Milwaukee reports the state's first swine flu death. State Division of Health Services spokesman Seth Boffeli says the victim was a hospitalized adult. "There was in this case . . a common underlying health factor that contributed to the severity of the illness," says Boffeli. Officials in Milwauee were not releasing details on the death (PDF).
Boffeli says despite appearances, Wisconsin's rate of H1N1 infection is not appreciably be higher than in other states. "Wisconsin has been collecting a lot more samples than other states, and processing those faster than most states," he says. "While we still do see new cases of H1N1 out there, they're still for the vast majority of instances mild. We've really seen nothing or heard nothing from CDC, to indicate that we're any different than any other state."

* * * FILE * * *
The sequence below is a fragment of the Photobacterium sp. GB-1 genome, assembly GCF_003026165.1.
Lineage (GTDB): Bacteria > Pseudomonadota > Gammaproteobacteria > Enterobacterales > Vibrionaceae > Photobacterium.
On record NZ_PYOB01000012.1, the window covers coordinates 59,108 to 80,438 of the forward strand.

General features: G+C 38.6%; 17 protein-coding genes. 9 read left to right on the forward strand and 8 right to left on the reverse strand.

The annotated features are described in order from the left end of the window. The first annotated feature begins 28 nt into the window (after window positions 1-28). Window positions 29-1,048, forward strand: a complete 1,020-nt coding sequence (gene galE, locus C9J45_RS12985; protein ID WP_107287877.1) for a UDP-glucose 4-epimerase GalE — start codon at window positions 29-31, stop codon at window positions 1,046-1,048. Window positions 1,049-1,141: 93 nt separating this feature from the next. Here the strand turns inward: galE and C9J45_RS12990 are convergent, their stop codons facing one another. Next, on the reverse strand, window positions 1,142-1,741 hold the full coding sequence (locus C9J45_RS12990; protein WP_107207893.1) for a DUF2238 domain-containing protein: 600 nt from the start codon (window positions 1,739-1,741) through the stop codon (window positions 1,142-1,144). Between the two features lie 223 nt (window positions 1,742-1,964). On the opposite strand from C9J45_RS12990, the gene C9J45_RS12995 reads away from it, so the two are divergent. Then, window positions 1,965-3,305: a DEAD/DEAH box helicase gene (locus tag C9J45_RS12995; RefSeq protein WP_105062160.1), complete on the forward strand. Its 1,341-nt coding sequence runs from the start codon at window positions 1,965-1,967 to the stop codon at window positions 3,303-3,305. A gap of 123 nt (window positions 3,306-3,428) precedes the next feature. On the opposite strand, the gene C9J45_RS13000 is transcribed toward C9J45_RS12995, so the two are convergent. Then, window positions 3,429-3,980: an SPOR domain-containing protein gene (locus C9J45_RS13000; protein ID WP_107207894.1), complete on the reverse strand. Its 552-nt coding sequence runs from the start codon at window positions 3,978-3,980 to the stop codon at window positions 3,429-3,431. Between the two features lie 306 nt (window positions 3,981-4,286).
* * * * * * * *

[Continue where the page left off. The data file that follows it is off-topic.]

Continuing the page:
Boffeli says this death reinforces the fact that flu can be very serious for people under the age of 2 or over the age of 65 or those who, like the Milwaukee victim, have underlying health concerns.